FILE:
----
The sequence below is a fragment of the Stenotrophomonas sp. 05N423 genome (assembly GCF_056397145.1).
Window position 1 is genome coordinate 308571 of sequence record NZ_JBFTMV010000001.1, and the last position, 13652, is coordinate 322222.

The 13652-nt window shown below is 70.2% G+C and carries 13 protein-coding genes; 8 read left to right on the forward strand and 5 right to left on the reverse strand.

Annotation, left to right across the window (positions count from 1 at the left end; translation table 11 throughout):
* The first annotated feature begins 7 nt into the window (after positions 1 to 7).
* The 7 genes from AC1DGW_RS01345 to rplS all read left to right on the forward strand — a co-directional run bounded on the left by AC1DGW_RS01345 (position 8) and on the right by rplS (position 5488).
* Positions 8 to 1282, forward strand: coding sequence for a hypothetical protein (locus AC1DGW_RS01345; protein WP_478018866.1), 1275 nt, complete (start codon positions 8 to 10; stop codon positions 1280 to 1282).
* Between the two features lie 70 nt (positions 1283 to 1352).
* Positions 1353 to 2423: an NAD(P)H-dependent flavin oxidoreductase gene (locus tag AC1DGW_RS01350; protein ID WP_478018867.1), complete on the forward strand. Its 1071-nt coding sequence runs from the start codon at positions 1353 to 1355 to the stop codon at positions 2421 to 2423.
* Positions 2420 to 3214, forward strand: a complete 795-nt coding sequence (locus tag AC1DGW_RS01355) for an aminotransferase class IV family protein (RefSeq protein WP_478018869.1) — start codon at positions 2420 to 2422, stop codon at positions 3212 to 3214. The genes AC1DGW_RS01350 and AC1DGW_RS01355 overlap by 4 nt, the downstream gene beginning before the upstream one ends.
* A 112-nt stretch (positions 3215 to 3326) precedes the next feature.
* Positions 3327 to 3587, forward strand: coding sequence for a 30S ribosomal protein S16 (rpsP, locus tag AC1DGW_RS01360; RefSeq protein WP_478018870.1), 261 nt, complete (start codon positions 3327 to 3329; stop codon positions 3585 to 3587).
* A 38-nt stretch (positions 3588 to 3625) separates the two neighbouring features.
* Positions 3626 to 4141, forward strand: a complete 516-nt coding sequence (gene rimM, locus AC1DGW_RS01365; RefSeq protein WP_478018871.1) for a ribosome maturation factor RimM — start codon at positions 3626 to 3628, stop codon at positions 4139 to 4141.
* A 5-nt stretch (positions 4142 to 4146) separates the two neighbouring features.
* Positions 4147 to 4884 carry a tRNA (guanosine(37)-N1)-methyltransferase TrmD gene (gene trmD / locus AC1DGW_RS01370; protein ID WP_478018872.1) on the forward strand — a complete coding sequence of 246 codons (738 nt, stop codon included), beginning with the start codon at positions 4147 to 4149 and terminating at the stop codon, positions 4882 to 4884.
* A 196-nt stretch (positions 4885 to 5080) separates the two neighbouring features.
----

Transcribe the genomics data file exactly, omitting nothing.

The sequence below is a fragment of the Stenotrophomonas sp. 05N423 genome (assembly GCF_056397145.1).
Window position 1 is genome coordinate 308571 of sequence record NZ_JBFTMV010000001.1, and the last position, 13652, is coordinate 322222.

The 13652-nt window shown below is 70.2% G+C and carries 13 protein-coding genes; 8 read left to right on the forward strand and 5 right to left on the reverse strand.

Annotation, left to right across the window (positions count from 1 at the left end; translation table 11 throughout):
* The first annotated feature begins 7 nt into the window (after positions 1 to 7).
* The 7 genes from AC1DGW_RS01345 to rplS all read left to right on the forward strand — a co-directional run bounded on the left by AC1DGW_RS01345 (position 8) and on the right by rplS (position 5488).
* Positions 8 to 1282, forward strand: coding sequence for a hypothetical protein (locus AC1DGW_RS01345; protein WP_478018866.1), 1275 nt, complete (start codon positions 8 to 10; stop codon positions 1280 to 1282).
* Between the two features lie 70 nt (positions 1283 to 1352).
* Positions 1353 to 2423: an NAD(P)H-dependent flavin oxidoreductase gene (locus tag AC1DGW_RS01350; protein ID WP_478018867.1), complete on the forward strand. Its 1071-nt coding sequence runs from the start codon at positions 1353 to 1355 to the stop codon at positions 2421 to 2423.
* Positions 2420 to 3214, forward strand: a complete 795-nt coding sequence (locus tag AC1DGW_RS01355) for an aminotransferase class IV family protein (RefSeq protein WP_478018869.1) — start codon at positions 2420 to 2422, stop codon at positions 3212 to 3214. The genes AC1DGW_RS01350 and AC1DGW_RS01355 overlap by 4 nt, the downstream gene beginning before the upstream one ends.
* A 112-nt stretch (positions 3215 to 3326) precedes the next feature.
* Positions 3327 to 3587, forward strand: coding sequence for a 30S ribosomal protein S16 (rpsP, locus tag AC1DGW_RS01360; RefSeq protein WP_478018870.1), 261 nt, complete (start codon positions 3327 to 3329; stop codon positions 3585 to 3587).
* A 38-nt stretch (positions 3588 to 3625) separates the two neighbouring features.
* Positions 3626 to 4141, forward strand: a complete 516-nt coding sequence (gene rimM, locus AC1DGW_RS01365; RefSeq protein WP_478018871.1) for a ribosome maturation factor RimM — start codon at positions 3626 to 3628, stop codon at positions 4139 to 4141.
* A 5-nt stretch (positions 4142 to 4146) separates the two neighbouring features.
* Positions 4147 to 4884 carry a tRNA (guanosine(37)-N1)-methyltransferase TrmD gene (gene trmD / locus AC1DGW_RS01370; protein ID WP_478018872.1) on the forward strand — a complete coding sequence of 246 codons (738 nt, stop codon included), beginning with the start codon at positions 4147 to 4149 and terminating at the stop codon, positions 4882 to 4884.
* A 196-nt stretch (positions 4885 to 5080) separates the two neighbouring features.